Inertial measurement units (IMU) sensors are non-intrusive and pervasive available. In the past decades, researchers with diverse backgrounds were thrust into exploring wearable IMUs in health-related applications. As a fact of the aging population: The global population aged 60 years or over has doubled since 1980s, Canada is one of the nations facing the increasing senior population. It is projected over the next 20 years, Canada’s senior population is expected to grow by 68%, which brings new challenges to the public health service. Elder people are fragile and less mobile compared to young adults, thus, makes it important to monitor and assess their mobility status. Wearable IMU sensors offer a promising solution to this emerging challenge.
The objective of our project is to apply a deep learning approach on analyzing data collected from wearable IMU sensors and provide an accurate assessment based on the analyzed data for primary care providers of older people. We are also exploring some possible alternate data simulation techniques in order to provide more data for the machine learning model by simulating IMU from video or optical motion capture (MoCap) system.
- Yujiao Hao (PhD student)
- Loyung Liao (PhD student)
- Andrew Mitchell (PhD student)
- Yunkai Yu (PhD Student)
- Xijian Lou (Msc student)
- Gaole Dai (undergraduate student)
Research Thrusts #
Invariant Feature Learning for Wearable Sensor-based HAR #
Wearable sensor-based human activity recognition (HAR) has been a research focus in the field of ubiquitous and mobile computing for years. In recent years, many deep models have been applied to HAR problems. However, deep learning methods typically require a large amount of data for models to generalize well. Significant variances caused by different participants or diverse sensor devices limit the direct application of a pre-trained model to a subject or device that has not been seen before. To address these problems, we proposed an invariant feature learning framework (IFLF) that extracts common information shared across subjects and devices. IFLF incorporates two learning paradigms: 1) meta-learning to capture robust features across seen domains and adapt to an unseen one with similarity-based data selection; 2) multi-task learning to deal with data shortage and enhance overall performance via knowledge sharing among different subjects.Experiments demonstrated that IFLF is effective in handling both subject and device diversion across popular open datasets and an in-house dataset. It outperforms a baseline model up to 40% in test accuracy.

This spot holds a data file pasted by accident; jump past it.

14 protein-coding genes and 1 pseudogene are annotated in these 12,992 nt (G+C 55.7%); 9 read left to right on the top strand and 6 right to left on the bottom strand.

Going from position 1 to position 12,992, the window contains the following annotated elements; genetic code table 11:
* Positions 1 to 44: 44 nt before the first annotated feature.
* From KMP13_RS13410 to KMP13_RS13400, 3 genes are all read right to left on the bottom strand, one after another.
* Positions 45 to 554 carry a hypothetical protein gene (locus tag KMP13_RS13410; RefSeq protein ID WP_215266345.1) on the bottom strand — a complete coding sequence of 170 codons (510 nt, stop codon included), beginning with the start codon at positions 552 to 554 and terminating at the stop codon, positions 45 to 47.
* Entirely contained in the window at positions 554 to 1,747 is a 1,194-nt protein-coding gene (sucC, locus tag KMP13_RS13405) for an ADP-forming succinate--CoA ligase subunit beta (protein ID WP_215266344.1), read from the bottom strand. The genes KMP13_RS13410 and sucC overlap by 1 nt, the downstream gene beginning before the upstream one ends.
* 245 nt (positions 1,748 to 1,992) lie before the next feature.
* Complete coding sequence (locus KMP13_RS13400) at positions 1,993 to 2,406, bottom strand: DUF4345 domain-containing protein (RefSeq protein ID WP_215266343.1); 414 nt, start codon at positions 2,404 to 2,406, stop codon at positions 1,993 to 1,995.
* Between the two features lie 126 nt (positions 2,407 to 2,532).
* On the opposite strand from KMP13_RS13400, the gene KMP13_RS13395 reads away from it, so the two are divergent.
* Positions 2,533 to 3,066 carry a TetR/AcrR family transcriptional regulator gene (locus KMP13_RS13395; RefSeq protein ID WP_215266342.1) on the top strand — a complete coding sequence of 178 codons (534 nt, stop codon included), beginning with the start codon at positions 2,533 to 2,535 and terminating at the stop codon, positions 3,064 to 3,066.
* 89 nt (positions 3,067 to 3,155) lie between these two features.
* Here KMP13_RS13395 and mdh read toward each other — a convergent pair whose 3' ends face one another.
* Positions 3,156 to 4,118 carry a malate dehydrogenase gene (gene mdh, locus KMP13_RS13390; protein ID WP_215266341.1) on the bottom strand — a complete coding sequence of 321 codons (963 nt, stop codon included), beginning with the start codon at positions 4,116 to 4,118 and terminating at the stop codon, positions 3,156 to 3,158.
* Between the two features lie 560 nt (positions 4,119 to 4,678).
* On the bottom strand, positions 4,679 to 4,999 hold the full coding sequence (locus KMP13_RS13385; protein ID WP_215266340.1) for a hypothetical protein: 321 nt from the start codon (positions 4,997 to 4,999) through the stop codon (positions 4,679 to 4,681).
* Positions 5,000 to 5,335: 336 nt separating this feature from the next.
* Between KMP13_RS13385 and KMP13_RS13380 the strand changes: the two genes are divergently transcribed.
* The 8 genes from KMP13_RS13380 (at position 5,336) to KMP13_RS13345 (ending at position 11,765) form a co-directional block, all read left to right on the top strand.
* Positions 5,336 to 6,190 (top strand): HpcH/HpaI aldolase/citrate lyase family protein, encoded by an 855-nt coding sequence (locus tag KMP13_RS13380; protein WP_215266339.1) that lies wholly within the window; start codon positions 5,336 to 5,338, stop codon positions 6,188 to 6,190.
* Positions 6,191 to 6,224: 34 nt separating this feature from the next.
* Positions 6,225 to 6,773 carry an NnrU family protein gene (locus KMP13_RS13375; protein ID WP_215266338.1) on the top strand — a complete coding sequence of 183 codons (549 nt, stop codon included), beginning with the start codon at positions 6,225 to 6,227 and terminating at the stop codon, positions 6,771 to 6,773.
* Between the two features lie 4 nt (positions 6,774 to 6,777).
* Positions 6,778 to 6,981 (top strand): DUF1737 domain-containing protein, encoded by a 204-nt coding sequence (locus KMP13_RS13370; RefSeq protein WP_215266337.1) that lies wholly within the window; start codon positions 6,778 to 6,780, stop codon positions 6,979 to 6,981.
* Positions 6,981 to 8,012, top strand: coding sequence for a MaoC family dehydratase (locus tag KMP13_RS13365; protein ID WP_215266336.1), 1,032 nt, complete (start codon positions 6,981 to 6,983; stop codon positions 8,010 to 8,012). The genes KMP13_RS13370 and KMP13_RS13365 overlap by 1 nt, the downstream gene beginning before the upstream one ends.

Multi-modality IMU Data Simulator #
Collecting and labeling IMU data for human pose estimation or activity recognition is a labor-intensive and time-consuming task. Existing public datasets for IMU are either small in scale or have few subjects diversity. Compared to the shortage of IMU data, MoCap or monocular video data are more abundant.Therefore, we propose to simulate IMU data at arbitrary on-body locations from either MoCap or RGB video data. The simulated data can be further utilized for downstream tasks such as HAR, HPE and etc.
IMU-based 3D Knee Joint Angle estimation #
Inertial measurement unit (IMU)-based three-dimensional (3D) knee joint kinematic estimation with a Deep Learning approach is a multidisciplinary research project, integrated expertise from Kinesiology and Deep Learning. The research project aims to examine the following research questions: i) can a data-driven Deep Learning model predict 3D knee joint angles of healthy adults during walking with high accuracy from IMU data, ii) can additional IMUs on thigh and shank improve prediction accuracy, and iii) what is the optimal combination of IMUs locations. In answering these research questions, this project will lay a foundation for a comprehensive, flexible, and low-cost biomechanical data estimation framework for assessing gait in healthy adults and people with movement disorders.With accurate estimation of 3D knee joint gait kinematics with Deep Learning approach using IMUs and the optimal wearable inertial sensor placement combination, we can also remove the need for expensive and time-consuming collections and calibrations of the traditional kinematics estimation procedure. This work has the opportunity to help healthy adults, older adults, and clinical patients accurately monitor their motion outside the laboratory in a simple, low-cost, and comfortable way. This detailed and accurate kinematic information would allow for patients and doctors to monitor movement, promote health, and ultimately lighten the burden of musculoskeletal disorders on the national healthcare system.
- Hao Y, Zheng R, Wang B. Invariant Feature Learning for Sensor-based Human Activity Recognition[J]. IEEE Transactions on Mobile Computing, 2021.
We gratefully acknowledge the support of NSERC Discovery and CREATE programs with the funding for this
research, and extend our thanks to MIRA for the opportunity of interdisciplinary cooperation.